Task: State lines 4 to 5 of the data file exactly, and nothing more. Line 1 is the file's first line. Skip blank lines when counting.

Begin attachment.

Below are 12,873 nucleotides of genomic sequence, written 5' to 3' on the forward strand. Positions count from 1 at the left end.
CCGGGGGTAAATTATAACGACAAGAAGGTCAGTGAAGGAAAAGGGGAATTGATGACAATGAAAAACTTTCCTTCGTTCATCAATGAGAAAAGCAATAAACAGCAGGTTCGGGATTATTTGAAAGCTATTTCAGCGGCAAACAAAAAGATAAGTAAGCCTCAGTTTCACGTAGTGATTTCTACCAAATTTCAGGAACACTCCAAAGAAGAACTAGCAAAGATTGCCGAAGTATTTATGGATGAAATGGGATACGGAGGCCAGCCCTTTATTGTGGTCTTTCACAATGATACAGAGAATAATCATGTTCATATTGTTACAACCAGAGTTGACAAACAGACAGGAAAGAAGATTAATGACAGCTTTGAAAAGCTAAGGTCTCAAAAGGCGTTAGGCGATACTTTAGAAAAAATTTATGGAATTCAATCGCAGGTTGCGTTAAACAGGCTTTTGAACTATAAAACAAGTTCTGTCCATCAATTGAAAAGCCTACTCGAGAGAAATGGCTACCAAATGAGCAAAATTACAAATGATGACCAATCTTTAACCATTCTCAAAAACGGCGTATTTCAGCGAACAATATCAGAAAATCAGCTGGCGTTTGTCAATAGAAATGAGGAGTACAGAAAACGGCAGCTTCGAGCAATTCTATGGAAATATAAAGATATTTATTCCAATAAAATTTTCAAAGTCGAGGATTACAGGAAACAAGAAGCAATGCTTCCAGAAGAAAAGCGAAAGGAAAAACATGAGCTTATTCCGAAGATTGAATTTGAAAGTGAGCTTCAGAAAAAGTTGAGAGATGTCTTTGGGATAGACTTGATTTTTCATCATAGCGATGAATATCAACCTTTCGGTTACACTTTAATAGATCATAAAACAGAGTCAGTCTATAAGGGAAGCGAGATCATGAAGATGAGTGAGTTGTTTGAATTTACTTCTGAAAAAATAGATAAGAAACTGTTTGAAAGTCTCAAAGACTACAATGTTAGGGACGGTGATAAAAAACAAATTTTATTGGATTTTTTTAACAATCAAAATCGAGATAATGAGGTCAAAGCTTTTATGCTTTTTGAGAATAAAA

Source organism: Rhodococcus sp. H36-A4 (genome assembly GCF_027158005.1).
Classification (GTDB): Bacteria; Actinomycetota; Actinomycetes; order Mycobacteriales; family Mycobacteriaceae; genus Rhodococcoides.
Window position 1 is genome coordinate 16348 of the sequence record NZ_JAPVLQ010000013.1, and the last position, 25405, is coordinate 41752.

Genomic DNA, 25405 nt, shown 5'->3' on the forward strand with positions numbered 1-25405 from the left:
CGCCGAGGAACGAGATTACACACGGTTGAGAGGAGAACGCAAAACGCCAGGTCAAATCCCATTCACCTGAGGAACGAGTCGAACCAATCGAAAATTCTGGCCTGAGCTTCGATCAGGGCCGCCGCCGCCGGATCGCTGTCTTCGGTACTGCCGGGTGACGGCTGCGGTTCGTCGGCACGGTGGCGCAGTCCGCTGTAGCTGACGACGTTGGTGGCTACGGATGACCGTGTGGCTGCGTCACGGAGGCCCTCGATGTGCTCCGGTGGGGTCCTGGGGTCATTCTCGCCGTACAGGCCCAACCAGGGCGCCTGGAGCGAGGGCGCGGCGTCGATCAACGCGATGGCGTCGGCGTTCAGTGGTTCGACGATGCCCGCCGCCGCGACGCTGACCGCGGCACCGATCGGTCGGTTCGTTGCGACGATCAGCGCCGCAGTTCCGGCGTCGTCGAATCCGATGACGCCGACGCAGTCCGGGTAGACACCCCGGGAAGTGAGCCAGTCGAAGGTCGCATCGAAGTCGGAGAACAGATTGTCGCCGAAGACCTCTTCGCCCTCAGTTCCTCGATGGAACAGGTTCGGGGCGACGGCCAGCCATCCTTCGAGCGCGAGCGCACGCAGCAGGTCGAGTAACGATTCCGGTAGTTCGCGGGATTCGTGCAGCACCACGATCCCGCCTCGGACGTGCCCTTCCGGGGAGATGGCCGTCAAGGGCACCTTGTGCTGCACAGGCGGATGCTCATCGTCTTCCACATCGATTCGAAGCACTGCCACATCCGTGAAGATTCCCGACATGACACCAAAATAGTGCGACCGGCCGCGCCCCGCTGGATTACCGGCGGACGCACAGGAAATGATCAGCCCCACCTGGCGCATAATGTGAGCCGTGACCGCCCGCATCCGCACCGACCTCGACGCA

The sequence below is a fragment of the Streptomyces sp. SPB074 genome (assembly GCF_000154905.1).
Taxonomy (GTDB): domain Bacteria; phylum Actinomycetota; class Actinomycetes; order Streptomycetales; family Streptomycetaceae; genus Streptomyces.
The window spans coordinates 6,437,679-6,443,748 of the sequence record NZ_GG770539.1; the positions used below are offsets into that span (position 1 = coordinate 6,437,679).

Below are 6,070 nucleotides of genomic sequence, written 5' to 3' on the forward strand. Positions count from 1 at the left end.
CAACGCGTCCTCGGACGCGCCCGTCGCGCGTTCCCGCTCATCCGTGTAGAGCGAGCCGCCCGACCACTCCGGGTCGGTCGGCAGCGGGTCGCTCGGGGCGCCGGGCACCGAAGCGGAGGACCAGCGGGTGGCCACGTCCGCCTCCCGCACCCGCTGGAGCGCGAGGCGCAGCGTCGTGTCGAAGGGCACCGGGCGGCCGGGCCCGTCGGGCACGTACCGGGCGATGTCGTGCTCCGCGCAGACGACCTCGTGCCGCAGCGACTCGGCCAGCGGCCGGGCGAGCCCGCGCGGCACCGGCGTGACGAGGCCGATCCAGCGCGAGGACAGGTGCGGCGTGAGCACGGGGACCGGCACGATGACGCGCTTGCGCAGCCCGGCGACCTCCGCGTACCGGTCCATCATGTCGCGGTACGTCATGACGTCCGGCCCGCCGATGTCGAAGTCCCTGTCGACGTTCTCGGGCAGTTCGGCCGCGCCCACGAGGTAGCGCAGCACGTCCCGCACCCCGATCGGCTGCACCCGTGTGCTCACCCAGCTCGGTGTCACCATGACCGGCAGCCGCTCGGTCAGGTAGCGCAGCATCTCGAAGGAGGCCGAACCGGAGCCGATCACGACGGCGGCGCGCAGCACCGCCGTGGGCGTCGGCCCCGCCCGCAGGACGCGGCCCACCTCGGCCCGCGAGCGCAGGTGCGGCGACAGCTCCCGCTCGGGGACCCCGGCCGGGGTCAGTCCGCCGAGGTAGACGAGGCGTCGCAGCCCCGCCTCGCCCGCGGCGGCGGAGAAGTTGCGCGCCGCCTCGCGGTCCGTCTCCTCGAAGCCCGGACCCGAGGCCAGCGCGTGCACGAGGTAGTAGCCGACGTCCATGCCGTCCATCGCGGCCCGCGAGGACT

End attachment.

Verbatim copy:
Classification (GTDB): Bacteria; Actinomycetota; Actinomycetes; order Mycobacteriales; family Mycobacteriaceae; genus Rhodococcoides.
Window position 1 is genome coordinate 16348 of the sequence record NZ_JAPVLQ010000013.1, and the last position, 25405, is coordinate 41752.